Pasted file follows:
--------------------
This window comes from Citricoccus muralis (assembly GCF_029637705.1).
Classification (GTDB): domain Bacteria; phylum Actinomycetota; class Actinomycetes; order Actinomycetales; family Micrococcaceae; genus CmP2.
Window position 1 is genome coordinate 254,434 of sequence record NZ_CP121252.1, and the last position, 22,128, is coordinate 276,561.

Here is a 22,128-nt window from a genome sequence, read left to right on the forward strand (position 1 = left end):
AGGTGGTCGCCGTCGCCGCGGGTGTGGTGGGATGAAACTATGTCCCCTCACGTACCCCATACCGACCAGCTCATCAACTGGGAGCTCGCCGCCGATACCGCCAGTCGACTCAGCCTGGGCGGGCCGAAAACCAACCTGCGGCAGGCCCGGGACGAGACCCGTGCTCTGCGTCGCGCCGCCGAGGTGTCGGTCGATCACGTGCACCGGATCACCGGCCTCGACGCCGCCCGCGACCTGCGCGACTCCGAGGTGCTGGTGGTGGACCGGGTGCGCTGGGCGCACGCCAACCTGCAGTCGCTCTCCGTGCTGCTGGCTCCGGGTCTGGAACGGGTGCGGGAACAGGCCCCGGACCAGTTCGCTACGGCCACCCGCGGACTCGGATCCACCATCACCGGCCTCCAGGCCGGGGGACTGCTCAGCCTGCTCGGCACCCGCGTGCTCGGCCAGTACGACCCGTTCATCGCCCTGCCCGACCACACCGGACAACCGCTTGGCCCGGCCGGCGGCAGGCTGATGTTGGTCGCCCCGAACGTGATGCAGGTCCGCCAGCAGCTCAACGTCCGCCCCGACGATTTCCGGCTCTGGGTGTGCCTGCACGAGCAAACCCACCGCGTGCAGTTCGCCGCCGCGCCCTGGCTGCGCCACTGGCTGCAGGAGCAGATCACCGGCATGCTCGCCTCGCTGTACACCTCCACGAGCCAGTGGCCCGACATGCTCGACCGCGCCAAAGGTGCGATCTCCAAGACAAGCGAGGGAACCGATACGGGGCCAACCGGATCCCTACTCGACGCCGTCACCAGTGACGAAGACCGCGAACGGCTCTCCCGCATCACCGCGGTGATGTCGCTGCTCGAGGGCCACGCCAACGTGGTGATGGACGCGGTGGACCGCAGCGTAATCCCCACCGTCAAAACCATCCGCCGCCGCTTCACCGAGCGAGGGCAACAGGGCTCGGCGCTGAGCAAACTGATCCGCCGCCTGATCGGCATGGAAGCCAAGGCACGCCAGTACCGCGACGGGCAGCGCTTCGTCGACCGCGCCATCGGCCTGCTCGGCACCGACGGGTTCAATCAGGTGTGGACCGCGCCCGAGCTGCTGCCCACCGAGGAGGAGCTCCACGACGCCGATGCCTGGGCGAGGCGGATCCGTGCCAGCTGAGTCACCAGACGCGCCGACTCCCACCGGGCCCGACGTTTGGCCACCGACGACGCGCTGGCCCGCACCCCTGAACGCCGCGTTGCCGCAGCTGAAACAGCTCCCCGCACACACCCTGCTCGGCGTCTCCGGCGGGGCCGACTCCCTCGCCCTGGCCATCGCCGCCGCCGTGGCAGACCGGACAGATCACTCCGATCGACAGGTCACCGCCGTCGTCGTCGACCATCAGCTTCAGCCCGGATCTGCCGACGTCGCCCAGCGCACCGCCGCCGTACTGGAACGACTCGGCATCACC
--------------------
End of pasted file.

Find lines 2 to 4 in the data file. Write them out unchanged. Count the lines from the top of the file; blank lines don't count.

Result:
Classification (GTDB): domain Bacteria; phylum Actinomycetota; class Actinomycetes; order Actinomycetales; family Micrococcaceae; genus CmP2.
Window position 1 is genome coordinate 254,434 of sequence record NZ_CP121252.1, and the last position, 22,128, is coordinate 276,561.

Here is a 22,128-nt window from a genome sequence, read left to right on the forward strand (position 1 = left end):